In what for want of better description I will call the “Good Friday speech” last weekend that is 14th August 2009, the newly inaugurated Governor of Central Bank of Nigeria (CBN) Mr. Sanusi Lamido Sanusi unleashed an earthquake of unprecedented dimension in the Nigerian Banking industry when he dismissed five managing Directors of some of the hitherto over advertised Banks in Nigeria for alleged dereliction of duty and professional misconduct. I choose to call the announcement a Good Friday speech because the intended result of that action is that the overriding public interest and the interest of depositors would be protected by the action of the Central Bank of Nigeria. In one of my previous editions of this column I clearly warned against the danger posed by deceptive advertisements to Nigerian consumers. With the sledge hammer slammed on the heads of these five Managing Directors of some of the most advertised Banks in Nigeria, it is clear that the Nigerian consumers of the products of these banks have all these while being deceived and the deceptions of unprecedented scale are ongoing not only in the banking sector but most especially in the telecommunications sector where the service providers have become gamblers even as quality of services received by consumers is declining at a historic speed.
The Central Bank Governor said he took the drastic action to save the banks from imminent collapse. But some analysts say the Central Bank’s action was selective.
In exercise of its power under Sections 33 and 35 of the Banks and Other Financial Institutions Act 1991, as amended, the individuals affected by the CBN hammer were Sebastian Adigwe of Afribank Plc, Erastus Akingbola of Intercontinental Bank Plc, Bartholomew Ebong of Union Bank of Nigeria Plc, Cecilia Ibru of Oceanic International Bank Plc and Okey Nwosu of Finbank Plc.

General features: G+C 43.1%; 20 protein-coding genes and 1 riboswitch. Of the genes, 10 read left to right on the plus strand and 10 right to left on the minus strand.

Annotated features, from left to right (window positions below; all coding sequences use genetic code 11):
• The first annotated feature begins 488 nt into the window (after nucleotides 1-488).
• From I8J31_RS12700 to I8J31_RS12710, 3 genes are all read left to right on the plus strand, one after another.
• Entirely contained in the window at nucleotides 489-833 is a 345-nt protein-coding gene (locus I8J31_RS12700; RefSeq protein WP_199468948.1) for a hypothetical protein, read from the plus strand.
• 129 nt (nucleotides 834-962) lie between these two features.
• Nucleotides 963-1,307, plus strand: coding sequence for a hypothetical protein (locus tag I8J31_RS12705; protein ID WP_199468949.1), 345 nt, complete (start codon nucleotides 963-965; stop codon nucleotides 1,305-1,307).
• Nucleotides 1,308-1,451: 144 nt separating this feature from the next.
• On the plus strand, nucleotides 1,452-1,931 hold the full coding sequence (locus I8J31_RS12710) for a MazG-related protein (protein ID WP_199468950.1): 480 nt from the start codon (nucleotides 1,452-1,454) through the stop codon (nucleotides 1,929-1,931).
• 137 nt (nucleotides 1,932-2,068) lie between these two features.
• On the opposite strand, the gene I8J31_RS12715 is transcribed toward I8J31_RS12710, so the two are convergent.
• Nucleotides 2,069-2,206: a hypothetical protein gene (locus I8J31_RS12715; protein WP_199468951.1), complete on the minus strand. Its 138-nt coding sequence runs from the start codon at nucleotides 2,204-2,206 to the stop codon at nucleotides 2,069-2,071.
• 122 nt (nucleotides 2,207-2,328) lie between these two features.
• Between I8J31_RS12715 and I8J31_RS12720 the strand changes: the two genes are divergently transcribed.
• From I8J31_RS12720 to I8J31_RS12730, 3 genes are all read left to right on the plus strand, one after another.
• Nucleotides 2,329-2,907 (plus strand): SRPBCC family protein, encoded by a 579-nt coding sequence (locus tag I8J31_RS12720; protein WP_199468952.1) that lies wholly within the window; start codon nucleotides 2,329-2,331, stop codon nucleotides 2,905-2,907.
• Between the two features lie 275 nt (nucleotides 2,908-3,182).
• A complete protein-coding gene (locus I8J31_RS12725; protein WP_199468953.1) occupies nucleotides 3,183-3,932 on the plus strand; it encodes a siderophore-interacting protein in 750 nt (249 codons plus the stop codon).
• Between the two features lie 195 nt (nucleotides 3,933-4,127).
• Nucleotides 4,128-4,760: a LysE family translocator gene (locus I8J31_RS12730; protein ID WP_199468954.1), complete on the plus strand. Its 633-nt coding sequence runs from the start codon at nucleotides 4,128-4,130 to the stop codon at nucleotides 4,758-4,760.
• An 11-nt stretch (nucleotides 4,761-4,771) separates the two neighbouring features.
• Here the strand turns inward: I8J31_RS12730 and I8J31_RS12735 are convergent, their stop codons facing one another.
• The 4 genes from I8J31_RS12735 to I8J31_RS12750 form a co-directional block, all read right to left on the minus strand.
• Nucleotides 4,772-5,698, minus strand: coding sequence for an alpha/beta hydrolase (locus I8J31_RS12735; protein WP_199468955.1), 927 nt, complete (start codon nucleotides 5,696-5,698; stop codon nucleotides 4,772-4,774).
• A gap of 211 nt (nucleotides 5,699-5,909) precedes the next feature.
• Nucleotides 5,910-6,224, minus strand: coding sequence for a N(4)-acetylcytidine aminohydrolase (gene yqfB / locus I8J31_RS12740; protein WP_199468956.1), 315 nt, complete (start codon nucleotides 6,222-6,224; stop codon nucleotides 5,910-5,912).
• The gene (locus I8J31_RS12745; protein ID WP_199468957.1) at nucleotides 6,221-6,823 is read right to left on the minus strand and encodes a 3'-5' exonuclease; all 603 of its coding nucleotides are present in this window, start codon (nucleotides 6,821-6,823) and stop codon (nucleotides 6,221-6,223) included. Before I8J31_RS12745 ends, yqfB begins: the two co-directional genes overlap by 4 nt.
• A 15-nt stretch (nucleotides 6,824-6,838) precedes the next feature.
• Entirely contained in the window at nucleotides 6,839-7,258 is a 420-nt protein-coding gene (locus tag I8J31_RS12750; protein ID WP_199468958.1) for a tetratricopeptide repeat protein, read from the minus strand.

Sanusi said their huge exposure to the capital market and massive non-performing loans were the key factors that contributed to the liquidity problems in the affected banks.
He said when he became the governor of the CBN, he was alarmed at the quantum of exposure which some of the banks had.
As a result, he said the CBN asked for a special examination of these five banks which by the apex bank’s estimates were showing signs of distress given the length of time they spent at the Expanded Discount Window (EDW) introduced last September by the former CBN governor; Chukwuma Soludo to shore up their liquidity.
Sanusi said: “If we take the average exposure at the discount window every month, between October last year and July this year, these five banks accounted for 90 percent of transactions at the EDW”.
“The remaining banks accounted for 10 percent. This for me is an immediate sign of distress. We tested it further and closed the window and said on more money”.
“We then guaranteed inter-bank placements. If we didn’t guarantee the inter-bank market, banks will not lend to them”.
“But when we did this, we immediately saw the affected banks taking money from the inter-bank market to repay their exposure to the discount window”.
“This was clear evidence that they do not have cash at all. Their balance sheet had shrunk. The cash had gone. There were clear signs of banks going under.